A warning to anyone who is having some trouble with the math section of the SAT or ACT (or with high school math in general): Chances are, your difficulties started far earlier than algebra II or geometry. Students often have difficulties with these advanced subjects when they also have trouble doing the basic operations of math, such as multiplication or division.
At the high school level, these problems often get covered up because calculators are used. Unfortunately, you aren’t going to be able to solve all the problems on the ACT or SAT, and you’re certainly not going to be able to tackle complicated geometry or algebra problems, until you fully understand the basics.
The basics of math are addition, subtraction, multiplication and division. Everything builds on these four operations.
In modern education, schools rarely make students memorize material. Some textbooks and teachers emphasize that you need to actually understand what you’re studying in math and why it works. They say it’s more important to be able to figure things out instead of just remembering formulas. However, schools know that you get access to a list of formulas on your standardized tests. They don’t expect you to memorize these things.
That being said, there are at least a few things that you have to memorize, or you just won’t be able to keep things simple in your head to solve a complicated math problem.
Among the things you should completely memorize, to the point where they are hardwired into your brain and you can practically do them in your sleep, are the four core operations: addition, subtraction, multiplication, and division. When you’re solving a problem, you shouldn’t have to wait and think about these things. You just have to know them.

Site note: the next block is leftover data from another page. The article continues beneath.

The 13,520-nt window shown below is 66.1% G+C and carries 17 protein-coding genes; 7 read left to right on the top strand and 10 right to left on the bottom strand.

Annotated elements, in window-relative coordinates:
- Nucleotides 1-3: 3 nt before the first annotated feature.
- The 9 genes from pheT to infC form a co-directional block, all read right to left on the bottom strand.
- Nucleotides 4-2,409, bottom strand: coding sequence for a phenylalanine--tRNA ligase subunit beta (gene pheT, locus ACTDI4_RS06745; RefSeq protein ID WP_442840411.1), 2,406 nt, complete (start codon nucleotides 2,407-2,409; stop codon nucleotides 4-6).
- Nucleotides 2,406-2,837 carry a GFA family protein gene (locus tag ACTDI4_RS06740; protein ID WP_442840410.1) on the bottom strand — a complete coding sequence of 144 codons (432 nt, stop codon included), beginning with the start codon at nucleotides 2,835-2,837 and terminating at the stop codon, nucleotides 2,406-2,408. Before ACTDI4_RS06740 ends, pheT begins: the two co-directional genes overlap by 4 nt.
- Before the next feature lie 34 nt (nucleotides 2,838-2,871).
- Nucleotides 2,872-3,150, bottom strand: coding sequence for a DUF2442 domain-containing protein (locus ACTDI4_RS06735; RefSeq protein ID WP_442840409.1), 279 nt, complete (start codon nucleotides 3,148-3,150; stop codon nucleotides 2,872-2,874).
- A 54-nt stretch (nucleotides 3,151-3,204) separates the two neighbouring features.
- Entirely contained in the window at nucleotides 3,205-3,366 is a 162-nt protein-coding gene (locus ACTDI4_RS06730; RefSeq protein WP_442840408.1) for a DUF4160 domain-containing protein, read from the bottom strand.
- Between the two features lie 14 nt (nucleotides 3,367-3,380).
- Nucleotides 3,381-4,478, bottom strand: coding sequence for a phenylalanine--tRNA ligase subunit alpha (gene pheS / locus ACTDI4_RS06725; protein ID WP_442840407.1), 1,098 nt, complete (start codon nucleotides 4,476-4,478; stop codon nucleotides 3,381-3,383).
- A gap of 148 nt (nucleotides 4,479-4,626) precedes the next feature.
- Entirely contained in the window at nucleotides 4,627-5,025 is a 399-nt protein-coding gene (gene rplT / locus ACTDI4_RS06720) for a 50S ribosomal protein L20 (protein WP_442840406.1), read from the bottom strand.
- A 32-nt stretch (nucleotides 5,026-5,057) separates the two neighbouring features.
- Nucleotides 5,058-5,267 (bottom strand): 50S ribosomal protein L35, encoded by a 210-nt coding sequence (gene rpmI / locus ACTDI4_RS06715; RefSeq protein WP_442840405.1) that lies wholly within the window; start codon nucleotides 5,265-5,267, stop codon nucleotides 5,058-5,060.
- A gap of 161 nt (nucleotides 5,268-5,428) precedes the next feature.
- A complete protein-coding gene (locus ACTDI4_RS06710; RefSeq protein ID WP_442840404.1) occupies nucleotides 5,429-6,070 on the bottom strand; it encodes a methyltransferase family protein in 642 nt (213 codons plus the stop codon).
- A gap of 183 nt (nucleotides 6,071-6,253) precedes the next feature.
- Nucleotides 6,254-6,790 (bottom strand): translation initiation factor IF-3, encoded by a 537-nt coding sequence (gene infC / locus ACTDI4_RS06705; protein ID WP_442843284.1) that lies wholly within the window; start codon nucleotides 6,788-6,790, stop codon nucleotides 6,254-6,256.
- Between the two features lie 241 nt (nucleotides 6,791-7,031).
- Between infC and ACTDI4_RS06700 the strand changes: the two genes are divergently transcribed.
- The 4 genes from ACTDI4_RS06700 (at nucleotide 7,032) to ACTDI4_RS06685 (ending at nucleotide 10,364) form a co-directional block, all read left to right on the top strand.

How Well Do I Have To Know My Fifth Grade Math?
Let’s just say that you should be able to answer the question “What’s 11 times 12?” as quickly as you could answer the question “What’s your name?”
Furthermore, you should be able to churn through more complicated arithmetic problems (such as multiple digit addition, subtraction, multiplication, and division) with a great deal of speed and certainty and no mistakes.
There’s no point in learning how to putt in golf unless you know how to get the ball from the fairway to the green. Likewise, not having your basics down to a point of excellence in math will keep you from succeeding on the SAT and ACT.
Tips For Improving Basic Math Skills
One great trick for improving multiplication is to build times tables. First, pick a box and look at the head of the column and row for that box, multiply them together, and put your answer in the box. This is a very easy way to quiz yourself on over 100 multiplication problems all at once.
Then randomly fill in the top row and first column with numbers, instead of neatly numbering them 1 through 12. Solve them all again. Keep at this until you can do it extremely quickly. Long after you can do it well, you can keep doing this exercise and improving.
Give yourself math problems. This might sound crazy, but you have a real advantage if you can make up your own math problems. This can be as simple as creating random numbers to add or divide on the page, or as complicated as making a similar word problem to the ones in your textbook. It’s easier to study if you’re able to test yourself like this.
Repetition is a key to memorization. It’s not the only key, but it’s a significant one.